Sermon 5th Sunday of Lent. 21st March 2021
Jer 31:31-34. Ps 119:9-16. Heb 5:5-14. John12:20-33
Our Gospel reading today follows on from Jesus triumphal entry into Jerusalem. It may seem that the readings are a little out of order. But what these passages remind us of, is the fact that the disciples did not appreciate the significance of what was happening until after Jesus resurrected. The disciples needed time to reflect back on all that occurred during Jesus ministry. But even before this, there are, in our passage today, some remnants left over from Jesus raising his friend Lazarus from the dead.
And so it is from here we will begin. Our gospel reading can be divided into three distinct parts. The first is the Greeks approaching the disciples wishing to see Jesus. The second is Jesus response to the disciples by way of a number of sayings to signify his impending death and finally, there is the ‘voice from heaven’. Each ‘episode’ connects us to the full reality of what the disciples are trying to grasp from Jesus.
The Greeks who approach the disciples have one thing in mind saying, ‘We wish to see Jesus’. (John 12:20). And it is little wonder, these unknown Greeks have come to the Festival. It was known that there were among the Jews, Greeks who followed the Jewish faith without converting as proselytes. They are gentile worshippers. But they have heard about what Jesus has done. In Chapter 11 of John, Jesus went to Mary and Martha because his friend Lazarus had died. Jesus wept at the thought of his friend no longer with them, but he raised Lazarus from the dead so that those present would believe and also to signify his own impending death and resurrection.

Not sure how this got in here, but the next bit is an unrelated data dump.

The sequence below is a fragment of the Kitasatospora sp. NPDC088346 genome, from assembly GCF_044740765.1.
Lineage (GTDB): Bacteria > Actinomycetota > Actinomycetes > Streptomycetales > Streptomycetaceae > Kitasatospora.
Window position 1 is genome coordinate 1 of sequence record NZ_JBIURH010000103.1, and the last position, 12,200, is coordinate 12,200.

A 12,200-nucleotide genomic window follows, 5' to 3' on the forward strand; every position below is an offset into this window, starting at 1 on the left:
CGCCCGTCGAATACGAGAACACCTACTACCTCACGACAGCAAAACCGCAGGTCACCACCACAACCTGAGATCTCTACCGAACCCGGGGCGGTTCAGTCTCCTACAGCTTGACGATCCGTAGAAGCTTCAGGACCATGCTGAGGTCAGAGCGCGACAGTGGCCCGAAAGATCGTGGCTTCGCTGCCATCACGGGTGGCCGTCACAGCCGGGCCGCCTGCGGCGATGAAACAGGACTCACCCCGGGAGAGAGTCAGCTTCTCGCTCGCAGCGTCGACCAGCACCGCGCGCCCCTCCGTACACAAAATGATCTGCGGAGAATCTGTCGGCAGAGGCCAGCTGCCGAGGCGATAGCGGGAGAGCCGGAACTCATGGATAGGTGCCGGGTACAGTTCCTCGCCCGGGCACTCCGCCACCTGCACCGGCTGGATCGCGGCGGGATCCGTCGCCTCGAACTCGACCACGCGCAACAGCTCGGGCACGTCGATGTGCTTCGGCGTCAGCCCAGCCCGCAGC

‘We want to see Jesus’. This is the opposite of what the Pharisees wanted. The Pharisees want to kill Jesus and on hearing that Jesus had raised Lazarus wanted him killed too. However, it is the very next day that Jesus enters Jerusalem riding on a donkey with people calling out, Hosanna! Blessed is the one who comes in the name of the Lord. The same group of people who had seen Jesus raise Lazarus from the dead are here at the gates of Jerusalem calling out Hosanna to Jesus. The Pharisees are now desperate saying to one another, ‘You see, you can do nothing, Look the whole world has gone after Jesus’. (John 12:19).
What the Greeks want is the ‘see Jesus’. And yet there is something elusive about this. You and I would want to ‘see’ Jesus. Later in the Gospel of John, Jesus tells Thomas blessed are those who have not seen and yet believe. These Greeks are yet to understand the connection between seeing and believing.